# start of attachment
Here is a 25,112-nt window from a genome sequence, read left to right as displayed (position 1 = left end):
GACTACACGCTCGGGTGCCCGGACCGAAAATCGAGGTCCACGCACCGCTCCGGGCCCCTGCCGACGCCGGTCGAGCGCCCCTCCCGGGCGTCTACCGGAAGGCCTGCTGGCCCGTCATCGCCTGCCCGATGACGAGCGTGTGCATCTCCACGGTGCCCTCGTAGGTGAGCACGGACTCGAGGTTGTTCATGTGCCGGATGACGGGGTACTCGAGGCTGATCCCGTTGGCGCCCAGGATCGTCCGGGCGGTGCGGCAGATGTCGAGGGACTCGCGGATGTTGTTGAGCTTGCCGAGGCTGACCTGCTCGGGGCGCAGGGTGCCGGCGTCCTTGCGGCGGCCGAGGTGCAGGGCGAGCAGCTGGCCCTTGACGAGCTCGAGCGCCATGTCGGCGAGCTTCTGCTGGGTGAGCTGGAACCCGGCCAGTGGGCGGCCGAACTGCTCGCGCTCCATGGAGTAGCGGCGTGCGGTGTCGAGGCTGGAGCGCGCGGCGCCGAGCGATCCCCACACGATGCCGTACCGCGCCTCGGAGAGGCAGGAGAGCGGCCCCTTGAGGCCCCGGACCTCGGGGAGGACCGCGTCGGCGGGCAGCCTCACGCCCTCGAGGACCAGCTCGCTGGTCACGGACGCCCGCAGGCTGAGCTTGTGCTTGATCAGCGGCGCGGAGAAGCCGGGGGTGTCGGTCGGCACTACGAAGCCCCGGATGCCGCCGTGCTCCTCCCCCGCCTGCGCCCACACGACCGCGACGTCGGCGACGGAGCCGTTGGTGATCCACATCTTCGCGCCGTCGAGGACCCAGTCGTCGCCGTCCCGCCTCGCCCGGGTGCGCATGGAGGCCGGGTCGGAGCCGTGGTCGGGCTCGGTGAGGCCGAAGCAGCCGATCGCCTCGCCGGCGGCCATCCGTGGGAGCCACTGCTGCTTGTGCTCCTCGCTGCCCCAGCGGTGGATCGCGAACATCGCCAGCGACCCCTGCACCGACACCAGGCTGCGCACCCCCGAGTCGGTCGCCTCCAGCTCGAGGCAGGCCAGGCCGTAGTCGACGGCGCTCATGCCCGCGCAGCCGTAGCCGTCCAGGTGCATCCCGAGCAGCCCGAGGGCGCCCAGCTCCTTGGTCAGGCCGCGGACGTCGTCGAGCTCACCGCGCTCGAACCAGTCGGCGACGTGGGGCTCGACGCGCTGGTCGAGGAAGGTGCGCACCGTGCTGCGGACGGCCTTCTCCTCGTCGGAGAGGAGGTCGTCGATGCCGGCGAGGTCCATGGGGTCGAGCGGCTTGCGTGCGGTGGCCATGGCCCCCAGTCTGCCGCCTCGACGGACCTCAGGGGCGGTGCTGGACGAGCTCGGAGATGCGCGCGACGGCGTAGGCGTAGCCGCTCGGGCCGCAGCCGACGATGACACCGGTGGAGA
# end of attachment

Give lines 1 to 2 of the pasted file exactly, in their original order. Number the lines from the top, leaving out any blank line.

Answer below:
Here is a 25,112-nt window from a genome sequence, read left to right as displayed (position 1 = left end):
GACTACACGCTCGGGTGCCCGGACCGAAAATCGAGGTCCACGCACCGCTCCGGGCCCCTGCCGACGCCGGTCGAGCGCCCCTCCCGGGCGTCTACCGGAAGGCCTGCTGGCCCGTCATCGCCTGCCCGATGACGAGCGTGTGCATCTCCACGGTGCCCTCGTAGGTGAGCACGGACTCGAGGTTGTTCATGTGCCGGATGACGGGGTACTCGAGGCTGATCCCGTTGGCGCCCAGGATCGTCCGGGCGGTGCGGCAGATGTCGAGGGACTCGCGGATGTTGTTGAGCTTGCCGAGGCTGACCTGCTCGGGGCGCAGGGTGCCGGCGTCCTTGCGGCGGCCGAGGTGCAGGGCGAGCAGCTGGCCCTTGACGAGCTCGAGCGCCATGTCGGCGAGCTTCTGCTGGGTGAGCTGGAACCCGGCCAGTGGGCGGCCGAACTGCTCGCGCTCCATGGAGTAGCGGCGTGCGGTGTCGAGGCTGGAGCGCGCGGCGCCGAGCGATCCCCACACGATGCCGTACCGCGCCTCGGAGAGGCAGGAGAGCGGCCCCTTGAGGCCCCGGACCTCGGGGAGGACCGCGTCGGCGGGCAGCCTCACGCCCTCGAGGACCAGCTCGCTGGTCACGGACGCCCGCAGGCTGAGCTTGTGCTTGATCAGCGGCGCGGAGAAGCCGGGGGTGTCGGTCGGCACTACGAAGCCCCGGATGCCGCCGTGCTCCTCCCCCGCCTGCGCCCACACGACCGCGACGTCGGCGACGGAGCCGTTGGTGATCCACATCTTCGCGCCGTCGAGGACCCAGTCGTCGCCGTCCCGCCTCGCCCGGGTGCGCATGGAGGCCGGGTCGGAGCCGTGGTCGGGCTCGGTGAGGCCGAAGCAGCCGATCGCCTCGCCGGCGGCCATCCGTGGGAGCCACTGCTGCTTGTGCTCCTCGCTGCCCCAGCGGTGGATCGCGAACATCGCCAGCGACCCCTGCACCGACACCAGGCTGCGCACCCCCGAGTCGGTCGCCTCCAGCTCGAGGCAGGCCAGGCCGTAGTCGACGGCGCTCATGCCCGCGCAGCCGTAGCCGTCCAGGTGCATCCCGAGCAGCCCGAGGGCGCCCAGCTCCTTGGTCAGGCCGCGGACGTCGTCGAGCTCACCGCGCTCGAACCAGTCGGCGACGTGGGGCTCGACGCGCTGGTCGAGGAAGGTGCGCACCGTGCTGCGGACGGCCTTCTCCTCGTCGGAGAGGAGGTCGTCGATGCCGGCGAGGTCCATGGGGTCGAGCGGCTTGCGTGCGGTGGCCATGGCCCCCAGTCTGCCGCCTCGACGGACCTCAGGGGCGGTGCTGGACGAGCTCGGAGATGCGCGCGACGGCGTAGGCGTAGCCGCTCGGGCCGCAGCCGACGATGACACCGGTGGAGA